Do Law Schools Still Need Libraries?
Yes! I answer resoundingly. Here are the roles that the Law Library fulfills in my Law School:
* Teaching lab - We still have the entire 1-L class tour through the Library and each year, have 3 hands-on workshops often enough that each 1-L student participates in each one through the Suffolk version of LRW. We teach them on Digests, Statutes and Shepards. When Rick Buckingham pioneered these, the professor he worked with and her students were so impressed with the difference it made in their understanding of how to do the research compared with what they got in classrooms. We also teach most of the Lexis and Westlaw classes, cranking through all the 1-Ls in each, and offering specialized versions. The LRW teachers also meet their classes in the library for difficult assignments.
* Study Area - We purchase lots of study aids for the students (of course), and 2 copies of every required textbook, as well. At exam time, we hand out a hundred dollars worth of hard candy each semester and disposable ear plugs as well. Of course, like every other law school library, we offer extended hours during the exam reading period.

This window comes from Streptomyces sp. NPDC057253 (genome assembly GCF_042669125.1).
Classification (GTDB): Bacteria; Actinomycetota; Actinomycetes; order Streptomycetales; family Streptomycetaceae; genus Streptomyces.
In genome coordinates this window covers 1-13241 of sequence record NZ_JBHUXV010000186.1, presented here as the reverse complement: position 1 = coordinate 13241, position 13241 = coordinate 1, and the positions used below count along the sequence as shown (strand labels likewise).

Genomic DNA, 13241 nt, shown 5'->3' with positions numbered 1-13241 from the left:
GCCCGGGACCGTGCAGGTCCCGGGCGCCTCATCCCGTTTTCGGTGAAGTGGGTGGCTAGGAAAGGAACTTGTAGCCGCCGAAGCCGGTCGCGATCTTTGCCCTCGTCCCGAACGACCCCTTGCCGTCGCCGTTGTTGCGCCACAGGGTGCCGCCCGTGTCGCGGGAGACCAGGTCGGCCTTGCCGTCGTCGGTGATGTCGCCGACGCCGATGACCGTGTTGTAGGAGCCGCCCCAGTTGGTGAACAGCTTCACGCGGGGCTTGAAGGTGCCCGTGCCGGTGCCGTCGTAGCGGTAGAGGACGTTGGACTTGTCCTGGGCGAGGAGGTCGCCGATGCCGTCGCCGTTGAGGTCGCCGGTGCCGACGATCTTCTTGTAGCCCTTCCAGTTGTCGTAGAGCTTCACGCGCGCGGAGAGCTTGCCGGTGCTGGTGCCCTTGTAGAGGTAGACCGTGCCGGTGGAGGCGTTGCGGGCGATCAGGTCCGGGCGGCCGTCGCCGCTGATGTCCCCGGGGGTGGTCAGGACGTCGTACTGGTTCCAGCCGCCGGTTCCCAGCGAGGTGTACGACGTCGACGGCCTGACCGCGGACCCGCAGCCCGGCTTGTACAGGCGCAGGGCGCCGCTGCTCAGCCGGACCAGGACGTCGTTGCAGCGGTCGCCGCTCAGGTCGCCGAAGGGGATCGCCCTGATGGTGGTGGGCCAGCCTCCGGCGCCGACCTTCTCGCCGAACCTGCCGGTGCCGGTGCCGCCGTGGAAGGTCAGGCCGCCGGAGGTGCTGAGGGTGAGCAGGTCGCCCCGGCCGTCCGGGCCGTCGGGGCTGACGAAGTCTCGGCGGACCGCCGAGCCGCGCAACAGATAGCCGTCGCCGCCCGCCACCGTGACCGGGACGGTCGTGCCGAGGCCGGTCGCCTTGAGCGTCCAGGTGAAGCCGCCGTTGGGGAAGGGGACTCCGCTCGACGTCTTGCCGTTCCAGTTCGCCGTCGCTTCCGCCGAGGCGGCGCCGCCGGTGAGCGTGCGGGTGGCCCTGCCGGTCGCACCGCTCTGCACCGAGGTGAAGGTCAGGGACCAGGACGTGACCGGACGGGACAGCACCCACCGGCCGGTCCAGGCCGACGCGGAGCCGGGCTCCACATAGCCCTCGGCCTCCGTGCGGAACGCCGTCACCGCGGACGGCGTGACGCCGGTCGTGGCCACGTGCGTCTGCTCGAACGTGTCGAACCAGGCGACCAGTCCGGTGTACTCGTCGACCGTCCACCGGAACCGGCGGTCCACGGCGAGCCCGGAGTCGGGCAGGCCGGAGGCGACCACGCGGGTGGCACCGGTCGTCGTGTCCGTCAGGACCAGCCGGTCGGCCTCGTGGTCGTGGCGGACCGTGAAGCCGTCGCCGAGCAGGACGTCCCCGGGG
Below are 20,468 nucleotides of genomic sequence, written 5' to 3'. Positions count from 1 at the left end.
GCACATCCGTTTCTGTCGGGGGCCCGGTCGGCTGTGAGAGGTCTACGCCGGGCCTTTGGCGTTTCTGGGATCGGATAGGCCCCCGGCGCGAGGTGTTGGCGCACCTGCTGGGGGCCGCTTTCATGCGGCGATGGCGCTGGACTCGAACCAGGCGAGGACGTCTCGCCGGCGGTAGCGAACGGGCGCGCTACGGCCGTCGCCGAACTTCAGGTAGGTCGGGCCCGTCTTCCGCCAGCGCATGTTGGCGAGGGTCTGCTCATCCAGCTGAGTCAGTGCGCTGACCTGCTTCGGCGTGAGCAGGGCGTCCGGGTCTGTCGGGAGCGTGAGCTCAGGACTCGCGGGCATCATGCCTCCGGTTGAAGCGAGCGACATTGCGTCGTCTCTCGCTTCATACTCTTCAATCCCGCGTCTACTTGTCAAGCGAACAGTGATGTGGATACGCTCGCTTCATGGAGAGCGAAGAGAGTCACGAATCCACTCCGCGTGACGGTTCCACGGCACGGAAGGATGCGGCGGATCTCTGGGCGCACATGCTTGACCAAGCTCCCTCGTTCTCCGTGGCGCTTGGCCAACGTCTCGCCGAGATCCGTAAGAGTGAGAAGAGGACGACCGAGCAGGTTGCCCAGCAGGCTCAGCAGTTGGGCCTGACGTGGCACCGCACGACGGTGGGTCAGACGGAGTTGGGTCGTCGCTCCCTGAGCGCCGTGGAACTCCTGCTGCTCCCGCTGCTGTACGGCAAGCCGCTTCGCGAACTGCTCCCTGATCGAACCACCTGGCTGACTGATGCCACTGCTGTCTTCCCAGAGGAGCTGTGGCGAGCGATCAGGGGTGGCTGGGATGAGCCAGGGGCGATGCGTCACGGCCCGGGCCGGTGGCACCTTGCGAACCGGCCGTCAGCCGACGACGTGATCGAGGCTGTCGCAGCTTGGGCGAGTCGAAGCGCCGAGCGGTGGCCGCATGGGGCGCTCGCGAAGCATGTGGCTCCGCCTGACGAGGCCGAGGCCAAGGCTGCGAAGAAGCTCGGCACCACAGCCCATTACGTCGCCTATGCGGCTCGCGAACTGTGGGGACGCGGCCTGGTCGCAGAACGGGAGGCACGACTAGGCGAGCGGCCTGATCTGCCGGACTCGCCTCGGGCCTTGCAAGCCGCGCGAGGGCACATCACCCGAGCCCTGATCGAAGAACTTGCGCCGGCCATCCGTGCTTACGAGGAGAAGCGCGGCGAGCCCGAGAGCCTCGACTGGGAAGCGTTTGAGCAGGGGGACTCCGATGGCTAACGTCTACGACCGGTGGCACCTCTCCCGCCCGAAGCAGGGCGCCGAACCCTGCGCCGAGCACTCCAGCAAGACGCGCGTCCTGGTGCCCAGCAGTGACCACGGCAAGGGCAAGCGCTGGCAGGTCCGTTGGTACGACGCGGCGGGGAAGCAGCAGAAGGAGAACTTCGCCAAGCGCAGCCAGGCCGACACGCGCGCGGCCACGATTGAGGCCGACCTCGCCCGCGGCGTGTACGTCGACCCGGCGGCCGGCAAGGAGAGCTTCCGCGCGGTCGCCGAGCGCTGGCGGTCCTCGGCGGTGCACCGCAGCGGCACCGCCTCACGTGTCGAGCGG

* Social Area -
(a) Students and other users
Every librarian knows that an awful lot of social activity goes on in the library. (Some more hanky than panky. I don't know what there is about reading law that seems to stir up some folks' libido. We actually added windows to the study room doors!) But, less hank-ful activities, too. There are soft-seating areas around tables where groups of students naturally congregate and chat. There are the study rooms, where we actually encourage groups of students to talk and work together. Teams and study groups and friends meet in the library to work on projects, study together or plan things. We all know that Bill and Hillary Clinton met in Yale's law library. I imagine a lot of legal couples did. And of course, there are the ubiquitous cell phones. These may actually count as anti-social, though, in the library.